I expect better of inductivist than this. Next up: physics majors are better at calculus than english majors?

Matt said...

I gotta agree here. In order to most effectively manipulate and use other people, you need

to be able to fiddle your taxes while remaining po faced and letting only people who don't understand look at them.

I've never understood this idea that verbal blather is all that people can't see through is the only way for "users" to gain.

Mathematical blather, as recently practiced by the quants of wall street, that noone can see through, suffices much better.

Jack said...

Math/science majors have much harder coursework, and many humanities majors that I have talked to had great, easy, fun college experiences with lots of partying and getting laid. Who's the smarter one? Interesting question.

Sideways said...

"Also weird is that Asians have higher writing scores than their Reading scores,"

You're seeing the results of test prep.

Anonymous said...

This is BS. Based on GRE scores
(and probably SAT scores too)
Physics, Mathematics & Philosophy.
English wouldn't be anywhere near
the top

Anonymous said...

^^^ Agreed, this article is horseshit. I don't know where the hell you found your data. Don't get me wrong, I have a genuine passion for art myself (I'm a computer science & information systems double major) but to suggest that art majors are more intelligent than students majoring in hard sciences is ludicrous.

Christopher Fornesa said...

Wow, it's definitely laughable that someone would associate "hard sciences" to higher IQ. High IQ is nothing more than the fact that you view the world differently than others, and just saying, someone who would take hold of an "impractical" major like art would have a differing viewpoint than someone who would major in a "hard science" as the first is seen as impractical by many in comparison to the second.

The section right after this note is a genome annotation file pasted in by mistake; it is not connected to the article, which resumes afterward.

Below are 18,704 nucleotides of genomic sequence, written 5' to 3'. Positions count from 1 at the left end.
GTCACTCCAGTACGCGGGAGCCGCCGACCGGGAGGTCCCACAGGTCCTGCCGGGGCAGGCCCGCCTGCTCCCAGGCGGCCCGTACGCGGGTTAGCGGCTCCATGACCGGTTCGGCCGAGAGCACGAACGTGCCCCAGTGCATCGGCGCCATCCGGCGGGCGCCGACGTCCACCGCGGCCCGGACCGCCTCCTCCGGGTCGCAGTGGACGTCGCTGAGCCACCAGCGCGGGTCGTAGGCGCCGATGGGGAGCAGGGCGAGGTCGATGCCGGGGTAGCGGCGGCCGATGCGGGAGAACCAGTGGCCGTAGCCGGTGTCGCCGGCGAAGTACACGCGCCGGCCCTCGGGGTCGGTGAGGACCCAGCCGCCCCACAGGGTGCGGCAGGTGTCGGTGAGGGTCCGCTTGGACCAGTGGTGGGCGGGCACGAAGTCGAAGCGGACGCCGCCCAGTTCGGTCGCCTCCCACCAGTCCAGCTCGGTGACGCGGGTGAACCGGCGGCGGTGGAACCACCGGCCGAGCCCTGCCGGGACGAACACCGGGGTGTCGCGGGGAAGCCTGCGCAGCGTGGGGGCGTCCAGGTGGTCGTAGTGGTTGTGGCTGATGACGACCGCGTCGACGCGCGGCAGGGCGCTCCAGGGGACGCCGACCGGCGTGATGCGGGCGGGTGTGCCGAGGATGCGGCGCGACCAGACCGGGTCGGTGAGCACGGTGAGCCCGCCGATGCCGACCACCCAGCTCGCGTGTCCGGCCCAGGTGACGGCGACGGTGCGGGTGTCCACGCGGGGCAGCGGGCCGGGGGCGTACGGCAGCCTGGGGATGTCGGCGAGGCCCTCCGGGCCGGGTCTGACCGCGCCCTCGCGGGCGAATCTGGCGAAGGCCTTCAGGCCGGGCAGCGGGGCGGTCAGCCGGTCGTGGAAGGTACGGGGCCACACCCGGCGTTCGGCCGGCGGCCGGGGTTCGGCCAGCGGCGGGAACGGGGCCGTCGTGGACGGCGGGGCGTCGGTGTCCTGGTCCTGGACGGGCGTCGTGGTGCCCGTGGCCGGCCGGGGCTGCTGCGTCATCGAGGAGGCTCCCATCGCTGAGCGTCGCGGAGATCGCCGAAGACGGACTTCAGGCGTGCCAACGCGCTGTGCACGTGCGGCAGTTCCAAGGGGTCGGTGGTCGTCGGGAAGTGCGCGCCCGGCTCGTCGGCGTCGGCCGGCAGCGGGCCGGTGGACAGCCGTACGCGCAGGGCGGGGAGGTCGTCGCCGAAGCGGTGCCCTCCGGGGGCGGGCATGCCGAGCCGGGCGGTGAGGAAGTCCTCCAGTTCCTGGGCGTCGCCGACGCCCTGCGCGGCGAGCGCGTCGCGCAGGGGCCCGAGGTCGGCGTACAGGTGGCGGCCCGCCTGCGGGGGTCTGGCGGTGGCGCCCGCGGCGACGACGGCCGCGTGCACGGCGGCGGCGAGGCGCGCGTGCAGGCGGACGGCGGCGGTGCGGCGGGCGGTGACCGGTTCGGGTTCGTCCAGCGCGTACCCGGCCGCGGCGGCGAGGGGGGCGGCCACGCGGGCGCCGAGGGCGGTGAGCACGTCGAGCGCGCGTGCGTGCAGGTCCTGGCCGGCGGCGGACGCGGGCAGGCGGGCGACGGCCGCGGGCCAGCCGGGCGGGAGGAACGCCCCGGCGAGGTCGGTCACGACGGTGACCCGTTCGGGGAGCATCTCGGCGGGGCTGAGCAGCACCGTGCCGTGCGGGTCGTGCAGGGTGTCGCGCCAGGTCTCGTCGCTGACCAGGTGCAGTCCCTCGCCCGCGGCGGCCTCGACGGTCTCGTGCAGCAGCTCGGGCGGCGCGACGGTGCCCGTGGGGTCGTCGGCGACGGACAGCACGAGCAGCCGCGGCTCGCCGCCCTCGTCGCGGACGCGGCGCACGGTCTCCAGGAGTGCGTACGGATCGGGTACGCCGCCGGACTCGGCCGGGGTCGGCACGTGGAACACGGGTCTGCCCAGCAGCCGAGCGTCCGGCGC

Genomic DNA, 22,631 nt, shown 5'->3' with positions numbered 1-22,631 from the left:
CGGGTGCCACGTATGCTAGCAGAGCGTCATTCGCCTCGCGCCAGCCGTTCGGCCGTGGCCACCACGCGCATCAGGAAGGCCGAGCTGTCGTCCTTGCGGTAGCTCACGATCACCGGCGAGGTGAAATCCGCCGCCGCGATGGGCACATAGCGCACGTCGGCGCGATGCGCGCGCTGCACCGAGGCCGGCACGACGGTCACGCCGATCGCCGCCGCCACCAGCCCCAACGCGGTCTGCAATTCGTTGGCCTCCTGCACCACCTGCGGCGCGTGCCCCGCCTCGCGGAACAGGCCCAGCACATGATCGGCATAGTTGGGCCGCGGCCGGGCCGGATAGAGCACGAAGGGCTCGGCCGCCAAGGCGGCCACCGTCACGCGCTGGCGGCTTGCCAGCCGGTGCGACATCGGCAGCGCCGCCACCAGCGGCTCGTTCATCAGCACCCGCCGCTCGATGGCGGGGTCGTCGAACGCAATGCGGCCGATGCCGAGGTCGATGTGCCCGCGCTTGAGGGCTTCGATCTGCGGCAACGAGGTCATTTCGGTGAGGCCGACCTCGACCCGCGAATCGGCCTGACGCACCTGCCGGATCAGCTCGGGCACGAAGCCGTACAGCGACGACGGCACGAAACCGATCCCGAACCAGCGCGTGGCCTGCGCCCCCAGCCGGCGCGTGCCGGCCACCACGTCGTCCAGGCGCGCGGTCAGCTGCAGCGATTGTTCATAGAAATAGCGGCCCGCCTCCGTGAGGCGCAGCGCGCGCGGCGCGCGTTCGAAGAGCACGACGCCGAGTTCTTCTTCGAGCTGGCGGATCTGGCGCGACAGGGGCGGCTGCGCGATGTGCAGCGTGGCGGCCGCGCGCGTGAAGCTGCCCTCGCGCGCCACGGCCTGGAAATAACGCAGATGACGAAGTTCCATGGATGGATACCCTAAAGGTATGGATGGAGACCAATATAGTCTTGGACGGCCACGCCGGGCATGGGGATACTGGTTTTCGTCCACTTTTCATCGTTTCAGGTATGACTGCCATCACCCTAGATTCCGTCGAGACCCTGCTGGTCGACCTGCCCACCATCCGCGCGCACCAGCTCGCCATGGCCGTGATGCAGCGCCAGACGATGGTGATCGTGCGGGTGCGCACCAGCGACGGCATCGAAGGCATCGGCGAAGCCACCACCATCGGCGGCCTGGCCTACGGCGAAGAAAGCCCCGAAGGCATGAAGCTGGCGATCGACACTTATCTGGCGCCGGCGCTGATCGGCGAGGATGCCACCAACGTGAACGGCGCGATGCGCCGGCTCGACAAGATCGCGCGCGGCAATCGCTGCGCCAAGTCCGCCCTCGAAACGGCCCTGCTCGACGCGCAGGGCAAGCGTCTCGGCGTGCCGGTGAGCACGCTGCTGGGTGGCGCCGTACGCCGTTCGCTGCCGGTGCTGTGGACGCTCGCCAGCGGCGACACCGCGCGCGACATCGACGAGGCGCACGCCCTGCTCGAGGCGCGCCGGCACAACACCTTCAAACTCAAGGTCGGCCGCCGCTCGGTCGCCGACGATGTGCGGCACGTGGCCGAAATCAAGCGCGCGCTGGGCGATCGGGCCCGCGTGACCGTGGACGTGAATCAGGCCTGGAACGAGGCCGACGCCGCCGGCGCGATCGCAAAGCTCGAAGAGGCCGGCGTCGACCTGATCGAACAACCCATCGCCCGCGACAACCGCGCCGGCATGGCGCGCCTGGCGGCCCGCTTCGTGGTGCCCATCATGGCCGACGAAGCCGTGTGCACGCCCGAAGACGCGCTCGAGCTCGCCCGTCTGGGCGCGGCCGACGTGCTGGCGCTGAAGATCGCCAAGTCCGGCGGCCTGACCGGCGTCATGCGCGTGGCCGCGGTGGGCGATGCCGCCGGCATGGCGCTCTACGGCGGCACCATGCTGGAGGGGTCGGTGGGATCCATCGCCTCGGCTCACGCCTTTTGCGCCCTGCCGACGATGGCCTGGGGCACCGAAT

Also, it's safe to say that higher IQ means higher individuality, as has been proven by other data. Therefore, if you take into account the differing perception involved in the humanities and the individuality implicit in choosing such a major, it can't be illogical that an art major has a higher IQ than, say, a Computer Science major. Then again, people will be fooled into believing the follies cause by their own superiority complex instead of seeing things in the long run and playing their parts in society according to their natural talents and abilities. I mean come on, talent can't necessarily be measured by IQ or GMAT scores. Oh yeah, GMAT is what someone takes to get into graduate school, it correlates but is not given the same purpose as an IQ test, what's with these arguments that high GMAT means high IQ score for UNDERGRADUATE major???

And there's something else that should be pointed out. GSS data comes from the WORDSUM which is part of the Vocabulary section of the WAIS. That means that for the most part, this tests for verbal IQ, not the other intelligences that you'll associate with a generally high IQ.

But thanks for the data though, this is interesting. Makes me feel okay about having a statistically significant IQ (even more when you account for verbal IQ) while planning to pursue an undergraduate art major, get a Ph.D in political science, and pursue law all before I'm 35 (I can probably achieve before 30 without any major issues to hinder me). I have the drive, the dream, and the brag so really, nothing can stop me from ambition (as long as I can help it). ;)